This is a tale about a delightfully demented Dark Eldar lord (or “Archon”), trying to come to grips with and understand his love for a newly arrived lady. It’s an interesting short story, one that presents a totally different approach to love and relationships (the Dark Eldar understanding of ‘love’ is based around possession and domination), in the perspective of a race that welcomes pain and agony, prioritising dominance and ownership above all else. It’s pretty well written, too. The courting rituals of the Dark Eldar are not for the faint of heart, the social mores very different from our own high-society traditions. Malwrack’s obsession leads him down a dangerous path, as he keeps trying to win her attentions.

It’s Jane Austen, if she wrote on crack and was into domination... Given his good writing style and the demented characters he can write, I’d certainly be interested in reading more from Campbell, whatever length.

C.L. Werner, “Iron Inferno”

After a brief intro written from the perspective of an Imperial Guardsman officer planning his defences, this story switches to the ork point of view. Thankfully (some might say mercifully), the dialogue is not scripted; this could have become tedious and irritating very quickly. Instead, Werner manages to portray the ork kommandos’ actions, orders, and mindset brilliantly in the third person and internally.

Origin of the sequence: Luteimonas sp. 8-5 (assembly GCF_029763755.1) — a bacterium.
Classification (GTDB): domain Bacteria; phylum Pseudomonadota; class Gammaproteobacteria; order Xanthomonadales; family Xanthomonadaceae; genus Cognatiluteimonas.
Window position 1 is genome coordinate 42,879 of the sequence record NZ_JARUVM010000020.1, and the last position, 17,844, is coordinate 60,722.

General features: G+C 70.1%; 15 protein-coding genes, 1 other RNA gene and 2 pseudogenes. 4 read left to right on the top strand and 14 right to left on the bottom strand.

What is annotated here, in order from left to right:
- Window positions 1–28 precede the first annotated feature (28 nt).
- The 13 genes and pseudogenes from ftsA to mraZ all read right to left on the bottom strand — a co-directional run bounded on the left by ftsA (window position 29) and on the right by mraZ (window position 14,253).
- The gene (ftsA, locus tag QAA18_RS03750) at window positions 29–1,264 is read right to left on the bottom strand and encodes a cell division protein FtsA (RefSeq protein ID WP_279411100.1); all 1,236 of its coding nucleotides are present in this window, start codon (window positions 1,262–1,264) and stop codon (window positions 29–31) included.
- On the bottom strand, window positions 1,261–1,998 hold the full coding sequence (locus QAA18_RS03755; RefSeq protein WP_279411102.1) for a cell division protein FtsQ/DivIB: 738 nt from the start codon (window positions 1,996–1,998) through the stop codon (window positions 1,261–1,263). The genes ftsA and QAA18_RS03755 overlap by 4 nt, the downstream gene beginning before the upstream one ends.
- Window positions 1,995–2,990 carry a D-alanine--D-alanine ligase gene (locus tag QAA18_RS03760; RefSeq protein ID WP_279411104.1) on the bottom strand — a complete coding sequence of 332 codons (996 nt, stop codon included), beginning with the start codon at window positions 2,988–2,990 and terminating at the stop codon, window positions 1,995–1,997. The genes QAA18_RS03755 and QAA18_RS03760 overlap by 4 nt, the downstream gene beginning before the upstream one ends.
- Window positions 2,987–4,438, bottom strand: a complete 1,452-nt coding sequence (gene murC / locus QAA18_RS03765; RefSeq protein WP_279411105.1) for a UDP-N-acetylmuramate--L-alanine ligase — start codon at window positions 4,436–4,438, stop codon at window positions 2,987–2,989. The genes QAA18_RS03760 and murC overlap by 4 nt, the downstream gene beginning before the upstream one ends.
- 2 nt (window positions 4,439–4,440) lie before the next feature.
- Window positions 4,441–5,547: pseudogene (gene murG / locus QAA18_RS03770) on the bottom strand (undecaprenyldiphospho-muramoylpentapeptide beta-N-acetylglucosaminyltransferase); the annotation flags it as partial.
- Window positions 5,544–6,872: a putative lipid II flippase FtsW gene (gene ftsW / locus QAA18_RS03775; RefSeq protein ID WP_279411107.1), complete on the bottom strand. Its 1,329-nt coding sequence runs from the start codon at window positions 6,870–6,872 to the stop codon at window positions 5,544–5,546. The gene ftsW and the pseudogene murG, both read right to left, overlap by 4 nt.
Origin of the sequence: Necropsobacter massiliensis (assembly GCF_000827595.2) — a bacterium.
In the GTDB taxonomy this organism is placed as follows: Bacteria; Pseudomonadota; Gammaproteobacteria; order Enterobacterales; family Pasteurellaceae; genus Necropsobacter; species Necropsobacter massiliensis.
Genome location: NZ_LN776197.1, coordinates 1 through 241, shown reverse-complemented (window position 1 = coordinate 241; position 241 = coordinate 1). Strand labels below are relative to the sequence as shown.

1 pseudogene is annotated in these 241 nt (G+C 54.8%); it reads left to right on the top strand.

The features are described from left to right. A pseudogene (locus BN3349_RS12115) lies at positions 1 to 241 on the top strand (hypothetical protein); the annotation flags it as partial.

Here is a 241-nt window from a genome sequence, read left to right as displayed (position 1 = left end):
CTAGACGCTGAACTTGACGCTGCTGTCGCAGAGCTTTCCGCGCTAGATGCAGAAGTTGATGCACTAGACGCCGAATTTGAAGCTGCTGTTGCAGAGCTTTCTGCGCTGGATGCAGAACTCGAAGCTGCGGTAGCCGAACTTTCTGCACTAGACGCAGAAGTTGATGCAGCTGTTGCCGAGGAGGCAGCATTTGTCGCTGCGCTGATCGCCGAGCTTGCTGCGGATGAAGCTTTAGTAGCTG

Basically, for orks, it’s all about being and acting tough and, of course, fighting. A lot. For the orks’ smaller cousins, the gretchin, it’s about survival and not taking more beatings than absolutely necessary.

It’s a good, very short story, about the folly of man’s propensity for projecting one’s own beliefs, temperament and psyche onto something utterly alien. (Interestingly, it alludes to, in a very minor fashion, an enduring dilemma in the study of international relations.) The story manages to raise a few smiles without detracting from the moment (including, for example, a very brief explanations of why they were all wearing red boots – as everyone knows, red ones are faster). Simple touches like this will appeal to those familiar with Warhammer 40,000 orks, but also won’t lose newcomers to the universe and setting.